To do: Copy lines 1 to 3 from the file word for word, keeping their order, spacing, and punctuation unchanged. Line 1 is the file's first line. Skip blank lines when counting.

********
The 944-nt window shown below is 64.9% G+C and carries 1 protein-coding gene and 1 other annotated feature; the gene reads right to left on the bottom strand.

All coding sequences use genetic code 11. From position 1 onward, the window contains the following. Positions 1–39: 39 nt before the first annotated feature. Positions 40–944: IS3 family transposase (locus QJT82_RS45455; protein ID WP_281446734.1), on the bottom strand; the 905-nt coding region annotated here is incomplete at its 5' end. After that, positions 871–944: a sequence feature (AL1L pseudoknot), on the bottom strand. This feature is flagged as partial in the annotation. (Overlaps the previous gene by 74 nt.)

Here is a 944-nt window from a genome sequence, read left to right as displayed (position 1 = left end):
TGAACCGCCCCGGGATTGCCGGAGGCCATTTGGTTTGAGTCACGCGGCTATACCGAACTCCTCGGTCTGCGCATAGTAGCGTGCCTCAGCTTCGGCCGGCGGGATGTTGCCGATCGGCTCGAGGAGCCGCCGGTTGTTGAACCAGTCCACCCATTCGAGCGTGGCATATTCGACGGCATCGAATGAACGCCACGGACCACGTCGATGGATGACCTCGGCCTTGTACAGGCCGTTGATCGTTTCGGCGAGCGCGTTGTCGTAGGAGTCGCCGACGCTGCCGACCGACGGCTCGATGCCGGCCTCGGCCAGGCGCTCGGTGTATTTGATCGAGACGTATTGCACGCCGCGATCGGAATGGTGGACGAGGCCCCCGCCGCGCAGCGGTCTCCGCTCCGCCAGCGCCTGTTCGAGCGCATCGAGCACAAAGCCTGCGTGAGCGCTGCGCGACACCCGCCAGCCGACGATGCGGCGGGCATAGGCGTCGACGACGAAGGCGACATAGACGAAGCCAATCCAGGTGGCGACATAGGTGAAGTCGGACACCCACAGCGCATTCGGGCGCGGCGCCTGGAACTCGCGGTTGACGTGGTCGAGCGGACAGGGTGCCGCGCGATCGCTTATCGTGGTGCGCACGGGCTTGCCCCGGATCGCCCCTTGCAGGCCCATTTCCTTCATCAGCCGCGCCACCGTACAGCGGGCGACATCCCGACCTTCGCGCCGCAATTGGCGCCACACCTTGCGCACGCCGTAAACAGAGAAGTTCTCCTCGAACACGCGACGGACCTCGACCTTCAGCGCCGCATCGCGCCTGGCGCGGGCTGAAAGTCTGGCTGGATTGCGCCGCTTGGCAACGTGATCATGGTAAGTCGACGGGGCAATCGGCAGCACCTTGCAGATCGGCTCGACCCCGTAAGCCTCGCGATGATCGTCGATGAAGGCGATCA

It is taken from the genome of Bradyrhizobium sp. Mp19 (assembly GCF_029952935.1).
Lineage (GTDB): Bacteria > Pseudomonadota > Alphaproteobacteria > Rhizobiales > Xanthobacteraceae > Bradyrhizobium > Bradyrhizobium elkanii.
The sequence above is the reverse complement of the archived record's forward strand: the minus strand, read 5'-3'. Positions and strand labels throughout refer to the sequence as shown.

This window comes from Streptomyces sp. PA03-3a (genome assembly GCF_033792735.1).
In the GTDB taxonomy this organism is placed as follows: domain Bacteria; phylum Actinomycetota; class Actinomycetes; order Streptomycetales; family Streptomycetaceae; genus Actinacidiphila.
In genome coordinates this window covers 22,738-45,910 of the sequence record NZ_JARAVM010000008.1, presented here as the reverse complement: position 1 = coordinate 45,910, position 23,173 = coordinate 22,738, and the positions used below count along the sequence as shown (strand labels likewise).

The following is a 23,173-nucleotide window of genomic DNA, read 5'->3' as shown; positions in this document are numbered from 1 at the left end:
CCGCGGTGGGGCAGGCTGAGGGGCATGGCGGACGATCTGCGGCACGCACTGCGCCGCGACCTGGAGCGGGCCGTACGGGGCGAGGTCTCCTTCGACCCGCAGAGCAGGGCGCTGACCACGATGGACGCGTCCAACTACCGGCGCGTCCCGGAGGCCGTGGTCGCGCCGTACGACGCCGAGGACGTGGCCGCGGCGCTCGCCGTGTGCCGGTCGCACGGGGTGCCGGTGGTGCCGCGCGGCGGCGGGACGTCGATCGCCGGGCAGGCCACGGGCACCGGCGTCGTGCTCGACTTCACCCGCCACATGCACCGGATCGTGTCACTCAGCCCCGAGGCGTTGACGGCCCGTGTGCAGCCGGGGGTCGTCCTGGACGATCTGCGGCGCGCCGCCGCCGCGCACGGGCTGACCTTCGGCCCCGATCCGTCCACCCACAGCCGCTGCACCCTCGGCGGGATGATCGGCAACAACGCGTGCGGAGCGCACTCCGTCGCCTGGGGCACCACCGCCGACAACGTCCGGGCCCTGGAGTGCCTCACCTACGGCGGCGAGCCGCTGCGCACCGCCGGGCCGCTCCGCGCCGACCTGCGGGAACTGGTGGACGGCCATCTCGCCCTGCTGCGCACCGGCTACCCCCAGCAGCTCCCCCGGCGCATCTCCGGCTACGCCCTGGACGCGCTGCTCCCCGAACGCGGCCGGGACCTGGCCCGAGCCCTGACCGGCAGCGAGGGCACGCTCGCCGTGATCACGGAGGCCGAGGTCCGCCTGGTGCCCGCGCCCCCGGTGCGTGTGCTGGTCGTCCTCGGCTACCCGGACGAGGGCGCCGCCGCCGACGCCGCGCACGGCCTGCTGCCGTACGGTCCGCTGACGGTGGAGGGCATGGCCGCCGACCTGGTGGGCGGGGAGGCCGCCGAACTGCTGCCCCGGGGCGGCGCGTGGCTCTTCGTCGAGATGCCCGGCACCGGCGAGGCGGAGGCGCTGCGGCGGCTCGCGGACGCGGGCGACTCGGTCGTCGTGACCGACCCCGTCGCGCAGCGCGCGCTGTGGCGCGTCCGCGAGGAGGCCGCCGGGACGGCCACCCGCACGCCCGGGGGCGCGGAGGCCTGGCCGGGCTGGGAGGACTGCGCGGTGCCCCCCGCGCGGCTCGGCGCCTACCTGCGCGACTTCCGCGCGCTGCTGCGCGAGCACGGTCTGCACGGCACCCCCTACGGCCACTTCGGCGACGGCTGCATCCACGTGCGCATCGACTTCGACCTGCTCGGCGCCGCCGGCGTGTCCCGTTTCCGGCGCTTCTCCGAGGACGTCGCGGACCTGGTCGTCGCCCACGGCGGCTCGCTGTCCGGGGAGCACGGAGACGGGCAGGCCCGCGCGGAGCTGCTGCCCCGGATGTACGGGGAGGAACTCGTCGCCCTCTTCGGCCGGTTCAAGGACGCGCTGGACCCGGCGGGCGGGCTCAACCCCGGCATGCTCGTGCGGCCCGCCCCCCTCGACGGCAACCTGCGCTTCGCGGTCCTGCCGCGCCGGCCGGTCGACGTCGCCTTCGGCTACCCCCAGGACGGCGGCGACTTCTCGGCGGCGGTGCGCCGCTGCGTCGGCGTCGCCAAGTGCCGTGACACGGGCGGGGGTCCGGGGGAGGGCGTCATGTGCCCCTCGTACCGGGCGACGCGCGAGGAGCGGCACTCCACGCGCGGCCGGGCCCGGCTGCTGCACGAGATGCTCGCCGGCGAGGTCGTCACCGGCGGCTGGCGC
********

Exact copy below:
The 944-nt window shown below is 64.9% G+C and carries 1 protein-coding gene and 1 other annotated feature; the gene reads right to left on the bottom strand.

All coding sequences use genetic code 11. From position 1 onward, the window contains the following. Positions 1–39: 39 nt before the first annotated feature. Positions 40–944: IS3 family transposase (locus QJT82_RS45455; protein ID WP_281446734.1), on the bottom strand; the 905-nt coding region annotated here is incomplete at its 5' end. After that, positions 871–944: a sequence feature (AL1L pseudoknot), on the bottom strand. This feature is flagged as partial in the annotation. (Overlaps the previous gene by 74 nt.)

Here is a 944-nt window from a genome sequence, read left to right as displayed (position 1 = left end):